Archive for August, 2011
Thursday, August 25th, 2011
Everyone reading this knows that Pittsburgh is a city with financial problems. Pittsburgh has been in Act 47 distressed status and under the watch of two oversight boards for over six years now. While it’s easy to cast blame, what we often don’t think about is how our city compares to cities in the rest of Pennsylvania. When you take a real look, you not only find that we are far from alone, but that the pattern of financial woes is not only all to familiar, but how much these difficulties are structural in nature.
The Pennsylvania League of Cities and Municipalities (PLCM) was set up with a mission to “serve local governments by providing programs, cost-effective services, and legislation which strengthen the autonomy of Pennsylvania municipalities.” A year ago the League created the “Core Communities in Crisis” task force to develop a strategic proposal for the new Governor and administration in 2011 regarding growing municipal fiscal challenges. The committee consists of 28 elected officials from every region of our state, including Pittsburgh City Councilman Bill Peduto. You can read their findings here.
In June of this year, Lancaster Mayor J. Richard Gray (who is also a member of the task force) released a report by Lancaster’s Municipal Finance Task Force titled “Prosper or Perish: Financing Local Government Services in Pennsylvania.” While the report uses Lancaster as its case study, the problems it identifies are the same in city after city statewide. An editorial in the Erie Times-News noted as much and the problems listed are ones with which Pittsburgh is well acquainted:
“It’s striking how closely the circumstances outlined mirror those in Erie. What’s wrong is no secret, here or there.
The report acknowledges the case it’s making isn’t new and applies to communities throughout the state. What’s different now is that the cumulative damage threatens to send Erie, Lancaster and other cities into a disastrous, accelerating downward spiral of increasing taxes, declining services, urban blight and suburban flight.
Preventing that requires a wider understanding that in general the decline of Erie and other cities hasn’t resulted from mismanagement, and that their elected officials can’t cut their way out of it. The game is rigged against cities, and only changing the rules will help.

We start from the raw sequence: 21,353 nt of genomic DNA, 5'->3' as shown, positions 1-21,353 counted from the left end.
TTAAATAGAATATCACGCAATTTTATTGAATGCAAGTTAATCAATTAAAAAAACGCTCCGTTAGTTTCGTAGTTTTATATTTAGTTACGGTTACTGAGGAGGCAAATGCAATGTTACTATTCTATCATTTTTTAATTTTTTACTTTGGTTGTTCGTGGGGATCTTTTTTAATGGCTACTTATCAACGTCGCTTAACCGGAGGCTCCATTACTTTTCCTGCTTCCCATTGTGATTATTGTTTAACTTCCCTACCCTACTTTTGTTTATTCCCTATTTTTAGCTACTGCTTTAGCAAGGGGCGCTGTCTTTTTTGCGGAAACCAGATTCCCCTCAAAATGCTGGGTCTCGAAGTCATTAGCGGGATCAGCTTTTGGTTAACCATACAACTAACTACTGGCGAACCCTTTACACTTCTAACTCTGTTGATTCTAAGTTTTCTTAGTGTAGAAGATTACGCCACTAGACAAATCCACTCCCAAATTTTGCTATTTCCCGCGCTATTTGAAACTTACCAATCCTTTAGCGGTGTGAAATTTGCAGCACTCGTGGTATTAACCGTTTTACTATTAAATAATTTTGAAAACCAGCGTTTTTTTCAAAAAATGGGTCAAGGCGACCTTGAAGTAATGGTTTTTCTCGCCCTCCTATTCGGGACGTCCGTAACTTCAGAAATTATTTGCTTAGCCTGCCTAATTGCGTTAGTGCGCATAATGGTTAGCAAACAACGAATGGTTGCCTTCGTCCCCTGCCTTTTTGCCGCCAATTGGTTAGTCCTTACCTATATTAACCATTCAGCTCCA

The targets for change identified in “Prosper Or Perish” will be familiar to anyone who’s been paying attention:
- Excessive reliance on the property tax, an issue aggravated in cities by the prevalence of tax-exempt property.
- A system of binding arbitration for police officers and firefighters that doesn’t account for a city’s ability to sustain the costs imposed and that routinely awards pay increases and benefits wildly out of sync with the rest of the economy.
- Fragmented, duplicative local governments that combine with a regressive tax system to leave suburban residents, who are more affluent on balance, shouldering less than their fair share of a metropolitan area’s costs and challenges.”
Sadly as another editorial, titled “SOS,” on LancasterOnline observes:
“Unfortunately for Lancaster, virtually all of the reforms are beyond the city’s control.
The task force, composed of business leaders, says small cities need a menu of tax options to reduce overreliance on property tax revenue. Only the state Legislature can do that.
And, the report says, the contract arbitration system for police and fire unions has to be rewritten. Again, a job for the Legislature.
The report calls for revenue sharing with federal, state, county and tax-exempt property owners, meaning, among other things, that other government offices would contribute a fair share toward the cost of services provided by the city. Lancaster can’t force any level of government — or any nonprofit agency — to cough up the cash.”
“Prosper or Perish” recognizes this and issues a call to action:
“The time has come for Pennsylvania’s legislature to change the rules by which communities finance their local services. Local governments are forced to operate with a fiscal system that is, at best, irrational and, at worst, dysfunctional; a system that effectively deprives locally elected officials and the people they serve of the ability to be the architects of their own communities and their own futures.”
You can read the full report online here.